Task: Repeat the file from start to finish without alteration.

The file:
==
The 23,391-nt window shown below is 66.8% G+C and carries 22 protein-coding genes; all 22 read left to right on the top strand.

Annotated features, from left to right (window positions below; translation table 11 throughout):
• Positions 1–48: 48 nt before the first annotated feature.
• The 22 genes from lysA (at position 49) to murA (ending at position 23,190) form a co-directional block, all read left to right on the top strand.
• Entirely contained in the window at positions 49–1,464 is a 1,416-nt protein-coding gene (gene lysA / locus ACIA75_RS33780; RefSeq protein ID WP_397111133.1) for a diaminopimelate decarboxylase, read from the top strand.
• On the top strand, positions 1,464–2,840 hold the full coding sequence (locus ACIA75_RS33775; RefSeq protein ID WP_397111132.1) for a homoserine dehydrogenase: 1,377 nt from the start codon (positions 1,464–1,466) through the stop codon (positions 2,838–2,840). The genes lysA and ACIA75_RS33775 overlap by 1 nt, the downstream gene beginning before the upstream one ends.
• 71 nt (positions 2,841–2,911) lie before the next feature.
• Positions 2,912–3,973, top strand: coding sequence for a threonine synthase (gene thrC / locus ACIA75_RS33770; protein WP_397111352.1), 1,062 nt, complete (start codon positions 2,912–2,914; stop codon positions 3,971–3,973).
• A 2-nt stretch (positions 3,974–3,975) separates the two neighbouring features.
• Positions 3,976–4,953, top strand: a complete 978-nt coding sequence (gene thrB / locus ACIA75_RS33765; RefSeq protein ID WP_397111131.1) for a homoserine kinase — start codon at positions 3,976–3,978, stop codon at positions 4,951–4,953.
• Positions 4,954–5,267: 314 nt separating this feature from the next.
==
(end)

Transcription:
The 23,391-nt window shown below is 66.8% G+C and carries 22 protein-coding genes; all 22 read left to right on the top strand.

Annotated features, from left to right (window positions below; translation table 11 throughout):
• Positions 1–48: 48 nt before the first annotated feature.
• The 22 genes from lysA (at position 49) to murA (ending at position 23,190) form a co-directional block, all read left to right on the top strand.
• Entirely contained in the window at positions 49–1,464 is a 1,416-nt protein-coding gene (gene lysA / locus ACIA75_RS33780; RefSeq protein ID WP_397111133.1) for a diaminopimelate decarboxylase, read from the top strand.
• On the top strand, positions 1,464–2,840 hold the full coding sequence (locus ACIA75_RS33775; RefSeq protein ID WP_397111132.1) for a homoserine dehydrogenase: 1,377 nt from the start codon (positions 1,464–1,466) through the stop codon (positions 2,838–2,840). The genes lysA and ACIA75_RS33775 overlap by 1 nt, the downstream gene beginning before the upstream one ends.
• 71 nt (positions 2,841–2,911) lie before the next feature.
• Positions 2,912–3,973, top strand: coding sequence for a threonine synthase (gene thrC / locus ACIA75_RS33770; protein WP_397111352.1), 1,062 nt, complete (start codon positions 2,912–2,914; stop codon positions 3,971–3,973).
• A 2-nt stretch (positions 3,974–3,975) separates the two neighbouring features.
• Positions 3,976–4,953, top strand: a complete 978-nt coding sequence (gene thrB / locus ACIA75_RS33765; RefSeq protein ID WP_397111131.1) for a homoserine kinase — start codon at positions 3,976–3,978, stop codon at positions 4,951–4,953.
• Positions 4,954–5,267: 314 nt separating this feature from the next.